I think we can all appreciate that being school Superintendent of the Greenwich Public School system is a great responsibility. It’s a tough job in a normal year and only more difficult during a pandemic (maybe that explains why Greenwich has had 14 Superintendent’s over the last twenty years). It is also a position that requires strong leadership skills and public speaking savvy. All public comments should be made with careful consideration and a sense of one’s audience. This is especially true in difficult economic times.

At her initial public Zoom meeting after the BET budget request, Superintendent Jones made her first comments about the budget.
Instead of signaling a sense of calm in challenging times she referred to the budget as “scary” that it was “unexpected” finally adding “I was shocked”. This did not instill confidence and only added to the anxiety of concerned

On the same call, BOE Democrat Christina Downy stated that the $3million budget gap would equate to laying off “Thirty staff, that’s a real number, and people need to know that”.

Again, very reassuring to concerned parents on the call. BOE Democrat Kathleen Stowe called the BET budget request “pretty draconian”.
More gasoline on the fire.

Thus, began a repetitive theme that continued for more than two months. Thirty to Fifty Teachers could lose their jobs. Essential school programs for our children would be cut. Class sizes would increase to 30-35 children. Of course, none of this happened. An interim appropriation request of $1.2million by the BOE was retracted after enough funds were identified from savings generated by schools’ closure from March to June. As for the $3million gap, it was covered by cuts to non-essential items and over $2.1million in savings from a renegotiated transportation contract.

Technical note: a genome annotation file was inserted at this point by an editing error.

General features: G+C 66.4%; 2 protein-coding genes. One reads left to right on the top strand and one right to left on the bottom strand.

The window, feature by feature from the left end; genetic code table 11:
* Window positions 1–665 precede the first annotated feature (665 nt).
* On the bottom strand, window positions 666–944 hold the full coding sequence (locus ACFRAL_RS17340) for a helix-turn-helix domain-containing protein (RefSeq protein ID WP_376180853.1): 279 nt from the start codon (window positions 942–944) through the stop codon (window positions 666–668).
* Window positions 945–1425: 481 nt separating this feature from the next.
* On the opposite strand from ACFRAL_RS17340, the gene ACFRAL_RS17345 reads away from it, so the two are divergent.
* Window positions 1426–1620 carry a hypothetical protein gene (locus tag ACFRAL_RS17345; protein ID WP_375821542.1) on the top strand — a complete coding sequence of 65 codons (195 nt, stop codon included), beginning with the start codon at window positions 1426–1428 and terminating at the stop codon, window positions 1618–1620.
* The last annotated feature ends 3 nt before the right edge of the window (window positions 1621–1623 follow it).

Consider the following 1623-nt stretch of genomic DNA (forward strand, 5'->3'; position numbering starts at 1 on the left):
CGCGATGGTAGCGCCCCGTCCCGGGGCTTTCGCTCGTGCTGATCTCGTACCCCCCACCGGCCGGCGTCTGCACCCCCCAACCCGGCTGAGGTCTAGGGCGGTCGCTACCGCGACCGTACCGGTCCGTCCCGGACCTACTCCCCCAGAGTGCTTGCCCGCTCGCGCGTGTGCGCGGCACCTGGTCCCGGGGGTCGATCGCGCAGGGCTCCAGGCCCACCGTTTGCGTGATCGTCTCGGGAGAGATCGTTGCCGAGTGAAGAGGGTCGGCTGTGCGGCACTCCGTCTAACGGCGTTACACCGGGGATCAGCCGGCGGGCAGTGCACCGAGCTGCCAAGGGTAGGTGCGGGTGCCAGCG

District COO Sean O’Keefe deserves congratulations for his successful efforts in renegotiating the transport contract and finding ways to meet the budget request of the BET.

In the end, people did their jobs, identified areas where savings could be secured and achieved results. The BET guidelines were met. The refrain of imminent teacher firings, schools being “gutted” and our children being “betrayed” have evaporated into the ether. But this was ultimately not about schools. It was about politics.

These types of highly aggressive political tactics by Democrats will continue through the November elections. Just today, a letter was published in the Greenwich Time and Greenwich Free Press by Waste Free Greenwich founder Julie DesChamps in which she accuses the Greenwich community of committing “environmental racism” because the RTM overwhelmingly voted against implementing Pay-As-You-Throw (PAYT) as a way to close a waste management budget gap.

In her letter, Ms. DesChamps praises several BET Democrats and accuses Republicans of “legislative manipulation” and attempting to “gag proponents” of PAYT. She conveniently omits that all six BET Democrats signed a letter to the Greenwich Free Press in February opposing PAYT (Feb 26). When democracy doesn’t serve their purposes, they are quick to
accuse others of wrongdoing or blame the system.

Town Democrats have decided to take a cue from their National Party and local politics have begun to bear unfortunate similarities to the increasingly ugly national discourse. They are employing aggressive, confrontational strategies against those who don’t share their views on local issues. This is not good for the country, and it is equally ominous for Greenwich.
Our community has always been a bastion of personal civility, financial prudence and honest, civil debate on local issues. To stray too far from
these traditional characteristics is a course of action we may not soon recover from. The old adage “all politics are local” is true. But when it
comes to local politics, all debate should be civil.